If I come into the doctor’s office or the clinic or the hospital, I would like to think I am not in a place where the COVID anti-vax thing is tolerated. So I don’t mind having your HR empowered to deal with it.

    Given that we are looking at a number of deaths that exceed most of our wars, I don’t mind some wartime kind of restrictions to put an end to this thing.

    Appalled (1a17de)

  96. @95

    whembly —

    If I come into the doctor’s office or the clinic or the hospital, I would like to think I am not in a place where the COVID anti-vax thing is tolerated. So I don’t mind having your HR empowered to deal with it.

    Given that we are looking at a number of deaths that exceed most of our wars, I don’t mind some wartime kind of restrictions to put an end to this thing.

    Appalled (1a17de) — 3/31/2021 @ 7:54 am

    Again, I work in healthcare. The covid vaccine wasn’t mandated but was strenuously encouraged. The flu vaccine, however, I’m required to take it as a condition of my employment. I remember when taking the flu started to be a requirement, we lost some people because they refused to take it and didn’t have a good reason for such refusal (ie, religion or hereditary). But, my healthcare organization had a VERY good reason for such mandate – that was the desired to reduce the “hospital acquired” flu infection. It’s a mindset that as hospital employees, we’re taking our patient’s health a priority.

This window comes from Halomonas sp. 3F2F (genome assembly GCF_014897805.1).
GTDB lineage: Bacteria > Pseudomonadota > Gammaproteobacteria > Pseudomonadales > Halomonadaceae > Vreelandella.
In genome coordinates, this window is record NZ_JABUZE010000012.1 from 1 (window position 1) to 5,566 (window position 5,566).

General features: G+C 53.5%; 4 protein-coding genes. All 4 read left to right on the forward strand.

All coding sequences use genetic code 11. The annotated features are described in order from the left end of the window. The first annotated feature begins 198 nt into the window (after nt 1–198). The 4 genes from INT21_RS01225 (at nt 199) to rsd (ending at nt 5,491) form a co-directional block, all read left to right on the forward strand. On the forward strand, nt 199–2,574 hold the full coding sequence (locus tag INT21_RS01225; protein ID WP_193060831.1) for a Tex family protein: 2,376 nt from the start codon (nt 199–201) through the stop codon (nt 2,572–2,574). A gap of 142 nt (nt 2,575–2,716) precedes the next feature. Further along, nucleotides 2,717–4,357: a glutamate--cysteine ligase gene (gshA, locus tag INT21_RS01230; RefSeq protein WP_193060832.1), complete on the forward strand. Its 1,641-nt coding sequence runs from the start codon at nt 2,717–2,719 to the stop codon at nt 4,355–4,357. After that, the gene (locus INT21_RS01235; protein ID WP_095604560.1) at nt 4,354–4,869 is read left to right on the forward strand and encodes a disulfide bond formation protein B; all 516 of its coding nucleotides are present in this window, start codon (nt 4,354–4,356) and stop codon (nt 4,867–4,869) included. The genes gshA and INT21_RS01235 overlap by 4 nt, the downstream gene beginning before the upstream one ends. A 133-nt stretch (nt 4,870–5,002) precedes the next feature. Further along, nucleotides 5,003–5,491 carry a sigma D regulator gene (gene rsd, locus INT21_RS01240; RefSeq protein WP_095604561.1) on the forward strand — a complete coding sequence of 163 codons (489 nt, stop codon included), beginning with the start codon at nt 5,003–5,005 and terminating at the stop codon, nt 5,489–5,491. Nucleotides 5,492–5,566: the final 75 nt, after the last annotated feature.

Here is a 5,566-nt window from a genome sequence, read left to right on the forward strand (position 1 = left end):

I’m okay with employees being mandated (with narrow exemptions of course) by their employers to be vaccinated (flu or covid). I draw the line of extending such mandate to the public in the manner of a government sponsored “passport”.

    The are OTHER ways to encourage public vaccinations.

    Having said that, aren’t we already on “war footing”? With the lockdowns, distancing and mask mandates???

    whembly (ae0eb5)

  97. Whembly, how would you feel about a rule requiring noncitizens who come here on tourist visas to show proof of vaccination for entry to the country?

    aphrael (4c4719)

  98. The Dana in Kentucky (88b836) — 3/31/2021 @ 6:10 am

    If he put himself in situations in which such an accusation is credible, he’s not just toast, but toast which fell on the floor, buttered side down.